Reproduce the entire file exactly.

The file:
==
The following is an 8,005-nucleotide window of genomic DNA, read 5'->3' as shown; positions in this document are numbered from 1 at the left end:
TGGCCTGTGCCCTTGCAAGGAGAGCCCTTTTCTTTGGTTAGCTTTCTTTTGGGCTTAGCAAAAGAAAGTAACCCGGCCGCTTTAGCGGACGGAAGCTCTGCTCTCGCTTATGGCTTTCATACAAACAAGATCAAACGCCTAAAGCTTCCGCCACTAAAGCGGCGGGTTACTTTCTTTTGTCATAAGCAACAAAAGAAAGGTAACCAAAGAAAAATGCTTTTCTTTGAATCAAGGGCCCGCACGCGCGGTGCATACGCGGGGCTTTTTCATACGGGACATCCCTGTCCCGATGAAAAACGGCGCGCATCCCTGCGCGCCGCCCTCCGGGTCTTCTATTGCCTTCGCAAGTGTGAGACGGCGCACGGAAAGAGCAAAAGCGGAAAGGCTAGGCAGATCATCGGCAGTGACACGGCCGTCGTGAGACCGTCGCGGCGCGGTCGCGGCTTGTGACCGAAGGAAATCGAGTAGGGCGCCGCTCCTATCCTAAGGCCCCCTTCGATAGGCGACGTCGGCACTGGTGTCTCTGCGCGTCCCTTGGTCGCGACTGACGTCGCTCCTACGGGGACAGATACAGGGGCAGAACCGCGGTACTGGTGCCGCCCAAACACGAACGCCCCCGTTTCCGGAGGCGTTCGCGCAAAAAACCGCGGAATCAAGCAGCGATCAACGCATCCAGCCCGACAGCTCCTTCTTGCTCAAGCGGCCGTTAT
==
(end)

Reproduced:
The following is an 8,005-nucleotide window of genomic DNA, read 5'->3' as shown; positions in this document are numbered from 1 at the left end:
TGGCCTGTGCCCTTGCAAGGAGAGCCCTTTTCTTTGGTTAGCTTTCTTTTGGGCTTAGCAAAAGAAAGTAACCCGGCCGCTTTAGCGGACGGAAGCTCTGCTCTCGCTTATGGCTTTCATACAAACAAGATCAAACGCCTAAAGCTTCCGCCACTAAAGCGGCGGGTTACTTTCTTTTGTCATAAGCAACAAAAGAAAGGTAACCAAAGAAAAATGCTTTTCTTTGAATCAAGGGCCCGCACGCGCGGTGCATACGCGGGGCTTTTTCATACGGGACATCCCTGTCCCGATGAAAAACGGCGCGCATCCCTGCGCGCCGCCCTCCGGGTCTTCTATTGCCTTCGCAAGTGTGAGACGGCGCACGGAAAGAGCAAAAGCGGAAAGGCTAGGCAGATCATCGGCAGTGACACGGCCGTCGTGAGACCGTCGCGGCGCGGTCGCGGCTTGTGACCGAAGGAAATCGAGTAGGGCGCCGCTCCTATCCTAAGGCCCCCTTCGATAGGCGACGTCGGCACTGGTGTCTCTGCGCGTCCCTTGGTCGCGACTGACGTCGCTCCTACGGGGACAGATACAGGGGCAGAACCGCGGTACTGGTGCCGCCCAAACACGAACGCCCCCGTTTCCGGAGGCGTTCGCGCAAAAAACCGCGGAATCAAGCAGCGATCAACGCATCCAGCCCGACAGCTCCTTCTTGCTCAAGCGGCCGTTAT